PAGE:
Search Input is a customised TextInput that allows you to call a method (for example : Reload) after text completing method. You can set the Image and Cancel Button text and Placeholder for that.
You can handle the Searched event to apply your search logic. Usually you will first extract the keywords from the SearchInput and then use that in your search implementation logic.
async Task ApplySearch()
var keywords = MySearchInput.Text.Split(' ').Trim().ToArray();
// In this example I want to pass the keywords to an API to implement the search logic on the server.
Items = await Api.SearchProducts(keywords);
// Now you can use the data any how you like. For example:
Stylesheet has a boolean property named Ignored, which is false by default. When set to true it works the same as "display: none" in HTML. It means that the element will not only be invisible, but also it won't occupy space on the screen.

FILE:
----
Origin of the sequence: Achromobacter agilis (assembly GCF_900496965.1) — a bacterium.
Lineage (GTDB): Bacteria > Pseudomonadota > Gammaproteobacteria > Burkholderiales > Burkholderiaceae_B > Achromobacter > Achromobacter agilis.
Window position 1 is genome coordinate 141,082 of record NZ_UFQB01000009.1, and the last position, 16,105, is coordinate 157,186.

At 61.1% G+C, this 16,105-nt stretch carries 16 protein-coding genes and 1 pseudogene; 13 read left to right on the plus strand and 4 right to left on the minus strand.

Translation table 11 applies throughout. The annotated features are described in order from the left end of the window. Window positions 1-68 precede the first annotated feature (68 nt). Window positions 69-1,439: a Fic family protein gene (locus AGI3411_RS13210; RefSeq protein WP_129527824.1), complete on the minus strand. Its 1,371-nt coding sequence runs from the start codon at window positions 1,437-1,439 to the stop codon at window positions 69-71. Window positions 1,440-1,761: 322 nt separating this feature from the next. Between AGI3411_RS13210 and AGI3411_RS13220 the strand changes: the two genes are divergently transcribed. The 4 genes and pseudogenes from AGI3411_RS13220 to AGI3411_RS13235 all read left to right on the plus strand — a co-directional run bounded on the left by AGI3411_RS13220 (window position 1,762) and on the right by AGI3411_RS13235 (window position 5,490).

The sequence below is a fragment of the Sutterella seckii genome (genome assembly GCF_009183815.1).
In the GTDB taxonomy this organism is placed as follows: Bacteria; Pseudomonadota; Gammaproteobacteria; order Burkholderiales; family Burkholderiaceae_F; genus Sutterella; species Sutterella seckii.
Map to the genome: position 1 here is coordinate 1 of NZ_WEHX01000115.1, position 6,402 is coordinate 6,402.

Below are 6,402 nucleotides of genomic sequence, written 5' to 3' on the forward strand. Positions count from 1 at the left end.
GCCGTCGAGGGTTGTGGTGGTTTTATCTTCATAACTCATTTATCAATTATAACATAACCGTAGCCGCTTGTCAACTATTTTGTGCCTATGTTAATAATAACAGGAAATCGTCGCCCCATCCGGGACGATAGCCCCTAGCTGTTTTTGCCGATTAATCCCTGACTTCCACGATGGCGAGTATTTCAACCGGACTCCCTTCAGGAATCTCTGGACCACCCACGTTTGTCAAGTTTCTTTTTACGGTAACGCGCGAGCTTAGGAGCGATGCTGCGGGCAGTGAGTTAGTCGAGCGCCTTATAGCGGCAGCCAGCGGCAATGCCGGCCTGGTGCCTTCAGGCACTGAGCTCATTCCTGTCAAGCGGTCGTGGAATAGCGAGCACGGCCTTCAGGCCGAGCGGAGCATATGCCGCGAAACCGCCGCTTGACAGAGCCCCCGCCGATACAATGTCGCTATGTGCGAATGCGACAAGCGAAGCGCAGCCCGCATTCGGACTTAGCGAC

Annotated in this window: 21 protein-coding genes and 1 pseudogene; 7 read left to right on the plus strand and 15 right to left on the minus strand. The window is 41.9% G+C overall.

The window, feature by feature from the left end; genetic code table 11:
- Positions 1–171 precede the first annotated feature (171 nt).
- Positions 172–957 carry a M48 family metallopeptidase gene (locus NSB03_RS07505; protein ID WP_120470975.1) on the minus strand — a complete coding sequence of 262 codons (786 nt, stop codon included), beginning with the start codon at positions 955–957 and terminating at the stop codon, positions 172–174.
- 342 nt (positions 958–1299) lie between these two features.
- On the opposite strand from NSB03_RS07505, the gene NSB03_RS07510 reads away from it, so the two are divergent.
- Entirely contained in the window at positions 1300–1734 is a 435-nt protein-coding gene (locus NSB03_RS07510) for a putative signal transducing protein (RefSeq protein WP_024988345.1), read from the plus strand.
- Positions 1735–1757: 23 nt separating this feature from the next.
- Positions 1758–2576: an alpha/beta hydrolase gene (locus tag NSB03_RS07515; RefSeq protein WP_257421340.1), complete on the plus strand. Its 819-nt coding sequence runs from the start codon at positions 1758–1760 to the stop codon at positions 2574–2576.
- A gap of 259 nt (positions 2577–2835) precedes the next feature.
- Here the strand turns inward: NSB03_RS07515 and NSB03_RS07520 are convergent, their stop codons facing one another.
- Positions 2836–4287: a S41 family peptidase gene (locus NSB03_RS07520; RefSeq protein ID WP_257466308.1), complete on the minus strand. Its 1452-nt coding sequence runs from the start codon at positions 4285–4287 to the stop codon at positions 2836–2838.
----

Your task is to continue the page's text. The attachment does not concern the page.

View has a boolean property named Enabled, which is true by default. When set to false the object will not respond to UI gesture events. But it will remain visible. Also, its PseudoCssState will be set to "disabled" which allows you to specify a visual style for it in CSS.
<SearchInput Id="MyText" Style.Height="20" Text="SearchInput 2" Enabled="false" />
<SearchInput Id="MyText" Style.Height="20" Text="SearchInput 3" />
<SearchInput Id="MyText" Style.Height="20" Text="SearchInput 4" Ignored="true"/>
<SearchInput Id="MyText" Style.Height="20" Text="SearchInput 5" />
PseudoCssState is a boolean value that if it will be set to "disabled", it allows you to specify a visual style for it in CSS.
Zebble components have a special effect which is named BoxShadow. As you can see in next image, it has start X and Y position for effecting and the amount of radious.
You can see some information about Margin & Padding in Zebble here: http://zebble.net/docs/margin-padding
The location of an object can be determined by Style.X and Style.Y.